And that’s exactly where a glow plug fits in.
The glow plug heats up the combustion chamber to facilitate fuel ignition.
In short, glow plugs preheat the combustion chamber of diesel engines. As a result, the diesel fuel mixture in the engine gets ignited easily through the piston compression – thus, generating energy for the engine.
Glow plug structure
A glow plug is a thin, pencil-shaped long metal component.
It consists of a central electrode and a body. The electrode has an upper terminal and a lower tip that protrudes heat inside the combustion chamber.
The tip contains the heating element that emits light in the visible spectrum when it receives the electric current.
The heating element consists of a high-temperature resistant material that is highly temperature independent.
A ceramic material covers the electrode that acts as an insulator. It also holds the electrode in place and prevents the glow plug from vibrating.
Glow plugs are only and exclusively used in diesel engines.
Gasoline engines do not use compression ignition and the spark plug which is used for spark ignition takes care of the heating problem.
Of course, glow plugs do not produce any spark. They just preheat the combustion chamber. Once the engine starts, glow plugs do not play any role.
Difference between spark plugs and glow plugs
Although they look similar, spark plugs and glow plugs are too different.
First, a spark plug generates an electric spark in gasoline engines to ignite the fuel mixture. Glow plugs do not generate any spark. They heat the engine to facilitate ignition.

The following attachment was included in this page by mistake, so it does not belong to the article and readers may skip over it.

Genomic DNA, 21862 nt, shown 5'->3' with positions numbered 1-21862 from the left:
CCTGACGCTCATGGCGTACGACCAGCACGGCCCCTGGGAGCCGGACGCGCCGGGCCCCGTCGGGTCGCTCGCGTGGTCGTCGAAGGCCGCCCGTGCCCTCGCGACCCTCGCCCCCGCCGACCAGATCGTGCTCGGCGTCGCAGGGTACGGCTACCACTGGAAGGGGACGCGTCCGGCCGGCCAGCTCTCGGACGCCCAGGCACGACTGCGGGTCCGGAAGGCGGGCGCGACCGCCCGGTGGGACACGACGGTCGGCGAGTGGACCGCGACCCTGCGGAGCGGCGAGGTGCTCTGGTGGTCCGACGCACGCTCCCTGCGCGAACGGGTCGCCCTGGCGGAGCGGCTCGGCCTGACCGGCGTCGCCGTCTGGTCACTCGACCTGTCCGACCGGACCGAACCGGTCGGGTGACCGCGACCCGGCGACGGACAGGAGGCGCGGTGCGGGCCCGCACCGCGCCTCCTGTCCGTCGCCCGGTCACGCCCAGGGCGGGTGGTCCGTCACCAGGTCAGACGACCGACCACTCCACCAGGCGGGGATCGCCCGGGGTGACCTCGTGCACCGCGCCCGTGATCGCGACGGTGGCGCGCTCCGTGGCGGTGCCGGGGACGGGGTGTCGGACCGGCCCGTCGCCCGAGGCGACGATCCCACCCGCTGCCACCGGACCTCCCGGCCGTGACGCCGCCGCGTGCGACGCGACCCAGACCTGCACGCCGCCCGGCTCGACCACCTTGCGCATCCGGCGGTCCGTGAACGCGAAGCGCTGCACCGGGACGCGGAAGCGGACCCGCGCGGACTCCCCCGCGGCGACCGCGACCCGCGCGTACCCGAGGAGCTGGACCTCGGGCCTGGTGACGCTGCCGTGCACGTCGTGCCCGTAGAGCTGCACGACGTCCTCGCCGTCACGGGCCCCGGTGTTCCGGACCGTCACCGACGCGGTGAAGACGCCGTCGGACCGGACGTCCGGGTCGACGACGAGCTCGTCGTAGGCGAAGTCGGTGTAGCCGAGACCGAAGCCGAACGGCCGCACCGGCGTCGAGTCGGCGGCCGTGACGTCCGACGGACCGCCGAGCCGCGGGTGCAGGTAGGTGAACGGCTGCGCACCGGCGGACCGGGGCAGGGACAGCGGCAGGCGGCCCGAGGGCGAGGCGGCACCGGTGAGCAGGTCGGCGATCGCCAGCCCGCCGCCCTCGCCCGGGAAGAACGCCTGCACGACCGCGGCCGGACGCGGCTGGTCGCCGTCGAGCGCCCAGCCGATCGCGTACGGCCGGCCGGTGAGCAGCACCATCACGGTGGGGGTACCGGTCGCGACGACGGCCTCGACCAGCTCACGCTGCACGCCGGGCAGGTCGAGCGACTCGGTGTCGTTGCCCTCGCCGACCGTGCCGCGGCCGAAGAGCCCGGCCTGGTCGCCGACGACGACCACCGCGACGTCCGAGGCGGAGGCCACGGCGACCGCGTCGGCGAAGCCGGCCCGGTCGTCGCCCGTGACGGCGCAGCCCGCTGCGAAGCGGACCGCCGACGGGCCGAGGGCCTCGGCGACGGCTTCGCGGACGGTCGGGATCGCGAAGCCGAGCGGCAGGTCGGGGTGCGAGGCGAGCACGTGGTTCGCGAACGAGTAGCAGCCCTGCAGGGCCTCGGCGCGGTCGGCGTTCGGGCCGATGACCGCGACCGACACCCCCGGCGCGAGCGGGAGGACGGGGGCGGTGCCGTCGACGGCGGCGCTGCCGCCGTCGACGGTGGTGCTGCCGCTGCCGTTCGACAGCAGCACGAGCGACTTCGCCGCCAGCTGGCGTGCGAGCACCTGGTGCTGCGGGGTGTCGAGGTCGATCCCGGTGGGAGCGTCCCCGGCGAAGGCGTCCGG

Second, spark plugs are required in each combustion cycle. They need to generate sparks for every combustion cycle. Glow plugs, on the other hand, are useful only once before the engine starts.
Third, the application. Spark plugs are used in gasoline engines and have no place in diesel engines. Glow plugs are used in diesel engines and they have no place in gasoline engines.
To highlight the differences between a spark plug and a glow plug, here is a table below:
|Features||Spark Plug||Glow Plug|
|Type of engine||Gasoline Engine||Diesel Engine|
|Function||Used for fuel ignition||Used for heating the engine|
|Source of ignition||Spark produced at the tip||Glow produced at the tip|
|Duration||Produce spark continuously to keep the engine running||Glows only once in the beginning to start the engine|
|Types||Copper, Iridium, and Platinum||In-cylinder variety and Thermostat variety|
To drive the point home and since I know you skimmed (or worse, skipped) the text, here is a cool infographic:
Glow plugs should be changed once every 100,00 miles of distance traveled. Or every 5 years, whichever is lower.
You do not need to replace glow plugs as often as spark plugs. Spark plugs need to be replaced every 10,000 to 15,000 miles.
Diesel engines can run without glow plugs. Provided, the engine fuel mixture remains heated up sufficiently.
If the engine is under cold weather conditions, then problems might arise in starting the engine since glow plugs are not there to heat the combustion chamber.
The number of glow plugs in a diesel engine varies depending on the application.
For cars, the glow plug numbers in the diesel engine can range from 4 to 10 per cylinder. There can be as many as 16 glow plugs in a diesel engine.
Gasoline engines, both two-stroke and four-stroke, use spark plugs in them to ignite the fuel mixture. Diesel engines, on the other hand, do NOT use spark plugs.
Diesel engines do NOT have spark plugs installed in them. But, they do have glow plugs installed to heat up the combustion chamber to help in starting the engine.
Glow plugs are only required in diesel engines. Since motorcycles do not use diesel engines, they don’t have glow plugs in them. Rather, motorcycles use gasoline engines that have spark plugs in them.
Before you go…
Here are a few more spark plug related posts for you: